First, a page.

“I’m so happy to see you here!”
I gush to the crew digging in our side yard. They grunt in response and continue straining to shovel out the hard-packed clay. Who can fault me for my enthusiasm? We’ve been talking about remodeling for 12 years and have been waiting for the project to start for more than six months.
Now that the actual work has begun, we’re thrilled in spite of the mess. I compare the minor inconveniences to how a woman struggling with infertility must feel when she finally gets pregnant. All of the discomfort and changes to her body seem minor after waiting indefinitely for a child to be conceived. So, initially I’m not frustrated by the noise and disruptions.
The first real inconvenience occurs when the crew unhooks the washer and drier in our garage without bothering to tell me. I walk out ready to change the loads of laundry and find both appliances disconnected and shoved away from the demolition.
All of the wet clothes remain inside. It is frustrating, but a sign that work continues moving forward. I laugh it off and ask the neighbors if I can use their drier.
I still have a sense of humor a day later when the crew again moves our washer and drier without telling me first. They’ve been re-located outside where they’ll be for the duration of construction. Assuming everything is hooked up; I throw in a load, pour on the liquid soap, pull the “start” knob and wait for the tub to fill.
Nothing happens. I investigate and discover the appliances have not been connected to power or water yet. Another neighbor happily obliges when I ask if I can bring down my dirty “pre-soaped” laundry after I fish it out of the washer.
Eventually we have a nifty open-air laundry room on the back patio under a temporary plywood lean-to. It works well as long as the run off from the rain doesn’t drench the clothes coming out of the drier. Our boys think this arrangement is so “awesome” that they beg to keep it permanently in spite of our plans for a new laundry room.
The rhythm of construction falls into place: one worker comes every day by 9 am. He putters around waiting for instructions from the contractor, who will call or show up at some point. Another worker comes a bit later. Construction slowly progresses. Every few weeks our contractor arrives with a truckload of supplies and extra guys who work feverishly. He updates us on plans for the coming weeks, notes all of the materials on order and answers our questions. What follows are several days of total silence and inactivity. We try to reach him through phone calls, texts, and e-mails. We hear nothing until he’s ready to respond.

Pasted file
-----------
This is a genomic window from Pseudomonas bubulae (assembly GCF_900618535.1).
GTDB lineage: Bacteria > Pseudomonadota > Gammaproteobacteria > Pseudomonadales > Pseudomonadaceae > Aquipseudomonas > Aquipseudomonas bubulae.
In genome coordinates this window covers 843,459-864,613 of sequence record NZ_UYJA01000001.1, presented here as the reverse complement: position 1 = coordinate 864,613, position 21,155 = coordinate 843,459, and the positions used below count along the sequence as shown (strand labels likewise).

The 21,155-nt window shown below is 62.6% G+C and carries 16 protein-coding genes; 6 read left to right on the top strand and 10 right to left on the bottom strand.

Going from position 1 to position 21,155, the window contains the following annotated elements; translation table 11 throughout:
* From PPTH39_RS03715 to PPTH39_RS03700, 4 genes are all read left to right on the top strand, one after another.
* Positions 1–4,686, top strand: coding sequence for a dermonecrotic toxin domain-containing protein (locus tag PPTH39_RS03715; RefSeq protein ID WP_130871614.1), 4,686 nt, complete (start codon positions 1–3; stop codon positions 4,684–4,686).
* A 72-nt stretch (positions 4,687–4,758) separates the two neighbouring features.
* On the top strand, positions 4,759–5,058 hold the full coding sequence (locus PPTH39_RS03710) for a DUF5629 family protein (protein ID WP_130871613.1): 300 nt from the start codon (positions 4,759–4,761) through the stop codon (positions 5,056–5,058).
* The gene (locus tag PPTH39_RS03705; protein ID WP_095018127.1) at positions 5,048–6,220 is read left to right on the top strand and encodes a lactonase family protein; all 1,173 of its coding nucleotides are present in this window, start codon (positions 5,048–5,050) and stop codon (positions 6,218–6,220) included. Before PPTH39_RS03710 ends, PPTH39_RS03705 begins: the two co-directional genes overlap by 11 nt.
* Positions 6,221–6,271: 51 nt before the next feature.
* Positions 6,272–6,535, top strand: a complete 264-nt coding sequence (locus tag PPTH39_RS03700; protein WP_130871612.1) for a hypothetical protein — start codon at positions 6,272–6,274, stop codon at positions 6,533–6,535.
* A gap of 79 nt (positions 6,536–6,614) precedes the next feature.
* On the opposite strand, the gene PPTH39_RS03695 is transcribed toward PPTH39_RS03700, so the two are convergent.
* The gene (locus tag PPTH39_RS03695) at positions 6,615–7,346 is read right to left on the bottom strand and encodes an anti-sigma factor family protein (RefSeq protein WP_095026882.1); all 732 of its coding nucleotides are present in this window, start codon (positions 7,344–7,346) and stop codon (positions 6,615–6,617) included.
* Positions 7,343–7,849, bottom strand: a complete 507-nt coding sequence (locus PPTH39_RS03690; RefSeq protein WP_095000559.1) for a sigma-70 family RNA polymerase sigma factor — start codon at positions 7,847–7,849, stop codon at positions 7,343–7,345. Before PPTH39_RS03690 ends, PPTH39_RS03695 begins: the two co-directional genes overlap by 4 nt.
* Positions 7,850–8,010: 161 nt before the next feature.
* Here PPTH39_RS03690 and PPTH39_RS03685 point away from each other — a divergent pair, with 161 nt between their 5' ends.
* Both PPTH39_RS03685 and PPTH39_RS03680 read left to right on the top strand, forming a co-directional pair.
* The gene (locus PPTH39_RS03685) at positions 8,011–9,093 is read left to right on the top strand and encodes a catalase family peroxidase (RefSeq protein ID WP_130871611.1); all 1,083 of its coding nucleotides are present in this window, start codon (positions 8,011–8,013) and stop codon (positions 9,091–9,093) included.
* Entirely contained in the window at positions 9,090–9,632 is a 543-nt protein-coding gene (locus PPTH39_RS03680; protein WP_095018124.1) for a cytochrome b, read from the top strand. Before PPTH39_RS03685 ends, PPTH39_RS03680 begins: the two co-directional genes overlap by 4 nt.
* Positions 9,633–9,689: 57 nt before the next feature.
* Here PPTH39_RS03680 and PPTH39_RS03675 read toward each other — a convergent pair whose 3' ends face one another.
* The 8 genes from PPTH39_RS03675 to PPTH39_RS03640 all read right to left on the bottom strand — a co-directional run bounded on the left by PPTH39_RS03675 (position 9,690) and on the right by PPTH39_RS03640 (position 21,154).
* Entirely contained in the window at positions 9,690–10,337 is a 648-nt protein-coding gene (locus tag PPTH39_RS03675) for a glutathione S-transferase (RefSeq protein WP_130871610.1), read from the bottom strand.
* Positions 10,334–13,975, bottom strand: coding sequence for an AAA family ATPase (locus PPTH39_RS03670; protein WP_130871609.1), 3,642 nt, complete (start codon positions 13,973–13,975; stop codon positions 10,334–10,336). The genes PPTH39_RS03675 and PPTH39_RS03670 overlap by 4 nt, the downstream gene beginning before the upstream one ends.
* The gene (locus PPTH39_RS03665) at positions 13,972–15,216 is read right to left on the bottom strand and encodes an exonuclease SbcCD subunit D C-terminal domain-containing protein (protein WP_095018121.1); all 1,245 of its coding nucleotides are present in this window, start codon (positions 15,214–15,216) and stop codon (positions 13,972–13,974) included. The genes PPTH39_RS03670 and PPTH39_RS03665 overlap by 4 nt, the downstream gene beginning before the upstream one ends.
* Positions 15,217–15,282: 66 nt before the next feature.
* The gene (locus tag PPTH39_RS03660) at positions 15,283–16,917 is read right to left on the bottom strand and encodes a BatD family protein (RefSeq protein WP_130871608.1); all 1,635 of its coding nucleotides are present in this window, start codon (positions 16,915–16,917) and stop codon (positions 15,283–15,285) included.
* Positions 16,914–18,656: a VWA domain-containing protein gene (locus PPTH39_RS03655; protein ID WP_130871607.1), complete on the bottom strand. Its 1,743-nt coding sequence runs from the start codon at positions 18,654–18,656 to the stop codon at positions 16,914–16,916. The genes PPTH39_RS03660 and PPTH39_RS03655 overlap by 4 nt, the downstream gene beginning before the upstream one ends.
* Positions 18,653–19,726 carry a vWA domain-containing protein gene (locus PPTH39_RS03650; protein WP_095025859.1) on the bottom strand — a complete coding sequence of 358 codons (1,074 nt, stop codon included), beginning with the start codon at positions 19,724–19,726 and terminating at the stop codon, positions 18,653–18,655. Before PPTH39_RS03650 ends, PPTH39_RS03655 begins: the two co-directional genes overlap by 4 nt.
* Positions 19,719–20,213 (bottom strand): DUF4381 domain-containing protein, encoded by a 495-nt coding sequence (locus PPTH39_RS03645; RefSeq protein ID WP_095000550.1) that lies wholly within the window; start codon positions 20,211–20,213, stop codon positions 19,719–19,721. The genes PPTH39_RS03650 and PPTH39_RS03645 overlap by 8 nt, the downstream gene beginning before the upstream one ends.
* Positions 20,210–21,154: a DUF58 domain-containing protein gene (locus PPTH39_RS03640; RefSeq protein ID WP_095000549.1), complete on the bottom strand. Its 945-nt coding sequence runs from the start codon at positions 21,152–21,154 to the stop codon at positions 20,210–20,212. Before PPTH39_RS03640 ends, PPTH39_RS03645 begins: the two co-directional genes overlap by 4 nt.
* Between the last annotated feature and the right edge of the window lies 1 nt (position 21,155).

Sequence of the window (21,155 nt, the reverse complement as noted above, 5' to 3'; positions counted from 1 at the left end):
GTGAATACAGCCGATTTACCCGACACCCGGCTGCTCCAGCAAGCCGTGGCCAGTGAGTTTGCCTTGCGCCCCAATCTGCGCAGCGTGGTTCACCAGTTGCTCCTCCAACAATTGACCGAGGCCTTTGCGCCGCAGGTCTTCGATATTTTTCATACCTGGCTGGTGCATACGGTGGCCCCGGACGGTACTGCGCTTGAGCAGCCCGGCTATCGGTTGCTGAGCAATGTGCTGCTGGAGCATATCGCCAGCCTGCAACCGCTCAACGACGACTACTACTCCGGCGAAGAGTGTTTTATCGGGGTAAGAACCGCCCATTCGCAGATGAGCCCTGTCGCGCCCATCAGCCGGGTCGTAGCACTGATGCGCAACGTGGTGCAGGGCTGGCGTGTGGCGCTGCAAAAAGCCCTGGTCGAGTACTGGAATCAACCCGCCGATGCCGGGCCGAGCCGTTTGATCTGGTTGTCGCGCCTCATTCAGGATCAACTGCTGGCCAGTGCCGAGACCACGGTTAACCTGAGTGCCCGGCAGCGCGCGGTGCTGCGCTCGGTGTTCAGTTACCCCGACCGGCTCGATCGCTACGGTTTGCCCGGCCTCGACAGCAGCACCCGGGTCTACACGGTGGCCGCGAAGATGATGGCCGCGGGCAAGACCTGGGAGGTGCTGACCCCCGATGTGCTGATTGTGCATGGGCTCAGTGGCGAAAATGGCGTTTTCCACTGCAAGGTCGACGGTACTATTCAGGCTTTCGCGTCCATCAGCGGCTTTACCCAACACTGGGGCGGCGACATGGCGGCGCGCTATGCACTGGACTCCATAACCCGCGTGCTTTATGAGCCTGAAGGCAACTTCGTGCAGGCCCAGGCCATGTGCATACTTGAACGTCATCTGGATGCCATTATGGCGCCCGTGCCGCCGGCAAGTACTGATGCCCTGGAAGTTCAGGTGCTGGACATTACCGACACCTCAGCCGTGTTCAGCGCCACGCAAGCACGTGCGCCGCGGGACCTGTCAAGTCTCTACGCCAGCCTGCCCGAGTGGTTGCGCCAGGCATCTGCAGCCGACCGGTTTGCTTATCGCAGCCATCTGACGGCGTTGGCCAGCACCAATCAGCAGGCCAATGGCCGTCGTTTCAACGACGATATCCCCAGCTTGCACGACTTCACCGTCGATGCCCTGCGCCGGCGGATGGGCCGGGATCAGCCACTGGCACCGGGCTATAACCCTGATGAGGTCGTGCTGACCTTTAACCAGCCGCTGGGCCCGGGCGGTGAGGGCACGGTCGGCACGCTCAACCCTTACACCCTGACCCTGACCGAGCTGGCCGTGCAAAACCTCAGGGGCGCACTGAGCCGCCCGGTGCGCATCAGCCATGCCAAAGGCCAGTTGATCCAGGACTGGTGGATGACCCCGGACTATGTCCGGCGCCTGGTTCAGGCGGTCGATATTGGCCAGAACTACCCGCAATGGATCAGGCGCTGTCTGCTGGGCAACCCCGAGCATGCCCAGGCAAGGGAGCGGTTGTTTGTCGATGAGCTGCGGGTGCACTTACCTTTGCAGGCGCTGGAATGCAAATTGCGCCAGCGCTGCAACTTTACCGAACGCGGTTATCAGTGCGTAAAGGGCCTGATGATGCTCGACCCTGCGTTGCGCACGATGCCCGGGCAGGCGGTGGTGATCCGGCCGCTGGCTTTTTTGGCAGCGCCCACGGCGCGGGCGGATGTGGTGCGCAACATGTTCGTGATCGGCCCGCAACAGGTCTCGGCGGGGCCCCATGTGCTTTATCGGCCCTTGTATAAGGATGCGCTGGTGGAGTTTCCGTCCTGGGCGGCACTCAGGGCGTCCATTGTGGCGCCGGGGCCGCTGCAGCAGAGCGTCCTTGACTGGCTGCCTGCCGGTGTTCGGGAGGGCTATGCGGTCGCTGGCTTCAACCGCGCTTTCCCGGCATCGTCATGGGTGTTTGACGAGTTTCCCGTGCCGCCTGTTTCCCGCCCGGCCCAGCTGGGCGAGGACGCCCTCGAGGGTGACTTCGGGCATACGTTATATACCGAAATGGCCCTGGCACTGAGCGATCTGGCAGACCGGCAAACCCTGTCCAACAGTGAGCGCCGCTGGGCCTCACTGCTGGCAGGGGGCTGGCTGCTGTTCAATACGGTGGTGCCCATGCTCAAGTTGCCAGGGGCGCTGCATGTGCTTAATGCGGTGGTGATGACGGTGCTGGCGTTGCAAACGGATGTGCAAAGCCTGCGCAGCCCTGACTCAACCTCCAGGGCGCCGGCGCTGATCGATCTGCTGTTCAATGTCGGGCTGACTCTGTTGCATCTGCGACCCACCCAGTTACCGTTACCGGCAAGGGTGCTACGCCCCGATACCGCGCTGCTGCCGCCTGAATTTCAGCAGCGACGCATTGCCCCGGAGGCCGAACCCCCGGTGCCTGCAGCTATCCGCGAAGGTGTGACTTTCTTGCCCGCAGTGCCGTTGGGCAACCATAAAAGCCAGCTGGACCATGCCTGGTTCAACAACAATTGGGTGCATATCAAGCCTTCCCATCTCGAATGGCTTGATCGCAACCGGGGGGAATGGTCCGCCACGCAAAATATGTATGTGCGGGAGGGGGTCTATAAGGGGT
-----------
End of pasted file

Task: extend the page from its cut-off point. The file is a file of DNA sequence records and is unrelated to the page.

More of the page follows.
If the contractor doesn’t want to deal with a task, he avoids it and us. When we ask about it, he laughs or makes a joke and quickly changes the subject. No matter how angry we feel when he disappears, we try to remain level headed and give him the benefit of the doubt. He writes important information on scraps of paper that we know he’ll never find again. He is constantly “checking” on things and promising answers to our questions. He’s rarely on time and often leaves us waiting for hours to meet with him. Sometimes I have to pinch hit for him when he doesn’t make it for a scheduled inspection on time.
Still, he’s doing good work and the project is progressing. We try to overlook his flaws; he’s a likable person with a disarming way about him. His crew and sub-contractors work hard and aren’t bad to have around all day. He always seems to have a rational explanation for delays in the project or his own lateness. He is apologetic and owns up to his mistakes. We are understanding, but firm; we ask him to keep the lines of communication open and to call when he’ll be late. He says he will and improves temporarily, but the cycle continues.
One cost that we haven’t considered is the emotional toll that the remodel takes on us. There are abundant opportunities for growth, but the growing process is a painful one. The project is messy and complicated in both our physical and emotional space. It reveals ugly parts of our characters that need refining and tries our patience way past the limit. The anger and frustration we experience are like nothing we’ve ever faced.
People share nightmarish remodel stories, but living it firsthand is entirely different. We struggle to figure out what we’re learning from working with a crazy-making contractor and living in a house under construction, but we keep trying. We want to focus on how great it will be when it’s done, but that seems a long way off. Renowned writing teacher Donald Murray says: “Problems make good subjects.” The more I write, the more I believe the truth of his words.